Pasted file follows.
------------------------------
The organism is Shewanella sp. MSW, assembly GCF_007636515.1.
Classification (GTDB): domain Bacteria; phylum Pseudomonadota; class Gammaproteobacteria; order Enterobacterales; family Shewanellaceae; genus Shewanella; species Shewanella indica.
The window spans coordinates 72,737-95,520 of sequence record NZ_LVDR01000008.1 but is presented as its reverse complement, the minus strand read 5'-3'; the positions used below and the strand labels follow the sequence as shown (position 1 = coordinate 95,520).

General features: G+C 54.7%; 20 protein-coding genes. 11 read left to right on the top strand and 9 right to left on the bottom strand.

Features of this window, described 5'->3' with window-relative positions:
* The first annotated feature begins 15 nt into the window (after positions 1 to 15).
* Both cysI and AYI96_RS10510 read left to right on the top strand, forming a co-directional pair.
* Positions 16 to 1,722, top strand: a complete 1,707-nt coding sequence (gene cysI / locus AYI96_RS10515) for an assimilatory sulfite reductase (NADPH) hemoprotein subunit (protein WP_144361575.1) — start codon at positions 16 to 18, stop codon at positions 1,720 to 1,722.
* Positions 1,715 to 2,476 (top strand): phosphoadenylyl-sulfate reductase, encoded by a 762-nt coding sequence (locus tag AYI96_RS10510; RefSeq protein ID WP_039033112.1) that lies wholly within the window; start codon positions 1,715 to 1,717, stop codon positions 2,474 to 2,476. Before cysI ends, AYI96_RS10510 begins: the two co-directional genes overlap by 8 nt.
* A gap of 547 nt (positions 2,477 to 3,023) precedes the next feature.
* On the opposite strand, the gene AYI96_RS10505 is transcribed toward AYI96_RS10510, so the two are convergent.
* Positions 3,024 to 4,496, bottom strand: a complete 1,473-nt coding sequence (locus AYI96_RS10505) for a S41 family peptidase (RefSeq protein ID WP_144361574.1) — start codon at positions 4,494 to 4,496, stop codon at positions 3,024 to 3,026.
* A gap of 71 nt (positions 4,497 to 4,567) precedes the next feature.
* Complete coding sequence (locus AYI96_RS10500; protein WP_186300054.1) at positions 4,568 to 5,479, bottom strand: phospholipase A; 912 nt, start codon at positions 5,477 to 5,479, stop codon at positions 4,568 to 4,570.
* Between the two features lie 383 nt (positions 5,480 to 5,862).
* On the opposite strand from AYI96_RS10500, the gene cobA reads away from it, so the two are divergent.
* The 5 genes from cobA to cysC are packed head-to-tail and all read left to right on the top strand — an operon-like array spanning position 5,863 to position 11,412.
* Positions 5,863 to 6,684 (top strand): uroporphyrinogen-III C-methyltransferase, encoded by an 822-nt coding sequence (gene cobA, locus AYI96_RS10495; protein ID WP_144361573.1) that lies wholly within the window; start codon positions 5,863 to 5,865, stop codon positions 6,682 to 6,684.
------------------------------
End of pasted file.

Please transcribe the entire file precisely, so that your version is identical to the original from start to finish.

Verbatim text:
The organism is Shewanella sp. MSW, assembly GCF_007636515.1.
Classification (GTDB): domain Bacteria; phylum Pseudomonadota; class Gammaproteobacteria; order Enterobacterales; family Shewanellaceae; genus Shewanella; species Shewanella indica.
The window spans coordinates 72,737-95,520 of sequence record NZ_LVDR01000008.1 but is presented as its reverse complement, the minus strand read 5'-3'; the positions used below and the strand labels follow the sequence as shown (position 1 = coordinate 95,520).

General features: G+C 54.7%; 20 protein-coding genes. 11 read left to right on the top strand and 9 right to left on the bottom strand.

Features of this window, described 5'->3' with window-relative positions:
* The first annotated feature begins 15 nt into the window (after positions 1 to 15).
* Both cysI and AYI96_RS10510 read left to right on the top strand, forming a co-directional pair.
* Positions 16 to 1,722, top strand: a complete 1,707-nt coding sequence (gene cysI / locus AYI96_RS10515) for an assimilatory sulfite reductase (NADPH) hemoprotein subunit (protein WP_144361575.1) — start codon at positions 16 to 18, stop codon at positions 1,720 to 1,722.
* Positions 1,715 to 2,476 (top strand): phosphoadenylyl-sulfate reductase, encoded by a 762-nt coding sequence (locus tag AYI96_RS10510; RefSeq protein ID WP_039033112.1) that lies wholly within the window; start codon positions 1,715 to 1,717, stop codon positions 2,474 to 2,476. Before cysI ends, AYI96_RS10510 begins: the two co-directional genes overlap by 8 nt.
* A gap of 547 nt (positions 2,477 to 3,023) precedes the next feature.
* On the opposite strand, the gene AYI96_RS10505 is transcribed toward AYI96_RS10510, so the two are convergent.
* Positions 3,024 to 4,496, bottom strand: a complete 1,473-nt coding sequence (locus AYI96_RS10505) for a S41 family peptidase (RefSeq protein ID WP_144361574.1) — start codon at positions 4,494 to 4,496, stop codon at positions 3,024 to 3,026.
* A gap of 71 nt (positions 4,497 to 4,567) precedes the next feature.
* Complete coding sequence (locus AYI96_RS10500; protein WP_186300054.1) at positions 4,568 to 5,479, bottom strand: phospholipase A; 912 nt, start codon at positions 5,477 to 5,479, stop codon at positions 4,568 to 4,570.
* Between the two features lie 383 nt (positions 5,480 to 5,862).
* On the opposite strand from AYI96_RS10500, the gene cobA reads away from it, so the two are divergent.
* The 5 genes from cobA to cysC are packed head-to-tail and all read left to right on the top strand — an operon-like array spanning position 5,863 to position 11,412.
* Positions 5,863 to 6,684 (top strand): uroporphyrinogen-III C-methyltransferase, encoded by an 822-nt coding sequence (gene cobA, locus AYI96_RS10495; protein ID WP_144361573.1) that lies wholly within the window; start codon positions 5,863 to 5,865, stop codon positions 6,682 to 6,684.